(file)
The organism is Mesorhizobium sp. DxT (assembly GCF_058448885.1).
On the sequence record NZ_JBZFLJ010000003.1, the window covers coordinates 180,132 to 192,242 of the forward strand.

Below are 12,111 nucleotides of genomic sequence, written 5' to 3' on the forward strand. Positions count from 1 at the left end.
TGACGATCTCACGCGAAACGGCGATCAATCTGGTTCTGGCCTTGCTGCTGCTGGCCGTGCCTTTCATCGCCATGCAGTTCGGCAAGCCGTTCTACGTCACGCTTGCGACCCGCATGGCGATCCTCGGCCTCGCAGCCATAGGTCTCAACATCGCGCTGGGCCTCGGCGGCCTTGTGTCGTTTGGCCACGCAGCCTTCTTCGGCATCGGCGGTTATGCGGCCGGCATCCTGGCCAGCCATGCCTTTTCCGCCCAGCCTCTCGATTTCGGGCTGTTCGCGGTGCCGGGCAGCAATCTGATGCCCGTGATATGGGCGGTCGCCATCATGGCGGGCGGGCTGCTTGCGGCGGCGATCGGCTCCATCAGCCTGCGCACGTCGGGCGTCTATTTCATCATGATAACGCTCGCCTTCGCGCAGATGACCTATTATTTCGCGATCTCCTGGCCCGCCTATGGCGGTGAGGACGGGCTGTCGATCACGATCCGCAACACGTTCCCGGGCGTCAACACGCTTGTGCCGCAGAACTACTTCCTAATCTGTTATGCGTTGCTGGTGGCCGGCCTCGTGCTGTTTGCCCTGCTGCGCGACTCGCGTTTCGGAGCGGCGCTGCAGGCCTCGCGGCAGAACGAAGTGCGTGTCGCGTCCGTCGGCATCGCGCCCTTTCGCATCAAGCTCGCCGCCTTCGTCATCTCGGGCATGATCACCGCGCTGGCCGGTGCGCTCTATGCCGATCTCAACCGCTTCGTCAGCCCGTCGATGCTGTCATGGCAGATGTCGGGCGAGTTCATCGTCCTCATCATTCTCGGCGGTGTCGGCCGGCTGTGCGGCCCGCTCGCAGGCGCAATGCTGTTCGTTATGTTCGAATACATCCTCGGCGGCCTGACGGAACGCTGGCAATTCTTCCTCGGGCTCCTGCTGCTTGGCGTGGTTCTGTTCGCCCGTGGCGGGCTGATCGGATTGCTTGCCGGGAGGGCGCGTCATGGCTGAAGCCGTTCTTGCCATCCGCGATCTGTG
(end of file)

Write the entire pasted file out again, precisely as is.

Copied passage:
The organism is Mesorhizobium sp. DxT (assembly GCF_058448885.1).
On the sequence record NZ_JBZFLJ010000003.1, the window covers coordinates 180,132 to 192,242 of the forward strand.

Below are 12,111 nucleotides of genomic sequence, written 5' to 3' on the forward strand. Positions count from 1 at the left end.
TGACGATCTCACGCGAAACGGCGATCAATCTGGTTCTGGCCTTGCTGCTGCTGGCCGTGCCTTTCATCGCCATGCAGTTCGGCAAGCCGTTCTACGTCACGCTTGCGACCCGCATGGCGATCCTCGGCCTCGCAGCCATAGGTCTCAACATCGCGCTGGGCCTCGGCGGCCTTGTGTCGTTTGGCCACGCAGCCTTCTTCGGCATCGGCGGTTATGCGGCCGGCATCCTGGCCAGCCATGCCTTTTCCGCCCAGCCTCTCGATTTCGGGCTGTTCGCGGTGCCGGGCAGCAATCTGATGCCCGTGATATGGGCGGTCGCCATCATGGCGGGCGGGCTGCTTGCGGCGGCGATCGGCTCCATCAGCCTGCGCACGTCGGGCGTCTATTTCATCATGATAACGCTCGCCTTCGCGCAGATGACCTATTATTTCGCGATCTCCTGGCCCGCCTATGGCGGTGAGGACGGGCTGTCGATCACGATCCGCAACACGTTCCCGGGCGTCAACACGCTTGTGCCGCAGAACTACTTCCTAATCTGTTATGCGTTGCTGGTGGCCGGCCTCGTGCTGTTTGCCCTGCTGCGCGACTCGCGTTTCGGAGCGGCGCTGCAGGCCTCGCGGCAGAACGAAGTGCGTGTCGCGTCCGTCGGCATCGCGCCCTTTCGCATCAAGCTCGCCGCCTTCGTCATCTCGGGCATGATCACCGCGCTGGCCGGTGCGCTCTATGCCGATCTCAACCGCTTCGTCAGCCCGTCGATGCTGTCATGGCAGATGTCGGGCGAGTTCATCGTCCTCATCATTCTCGGCGGTGTCGGCCGGCTGTGCGGCCCGCTCGCAGGCGCAATGCTGTTCGTTATGTTCGAATACATCCTCGGCGGCCTGACGGAACGCTGGCAATTCTTCCTCGGGCTCCTGCTGCTTGGCGTGGTTCTGTTCGCCCGTGGCGGGCTGATCGGATTGCTTGCCGGGAGGGCGCGTCATGGCTGAAGCCGTTCTTGCCATCCGCGATCTGTG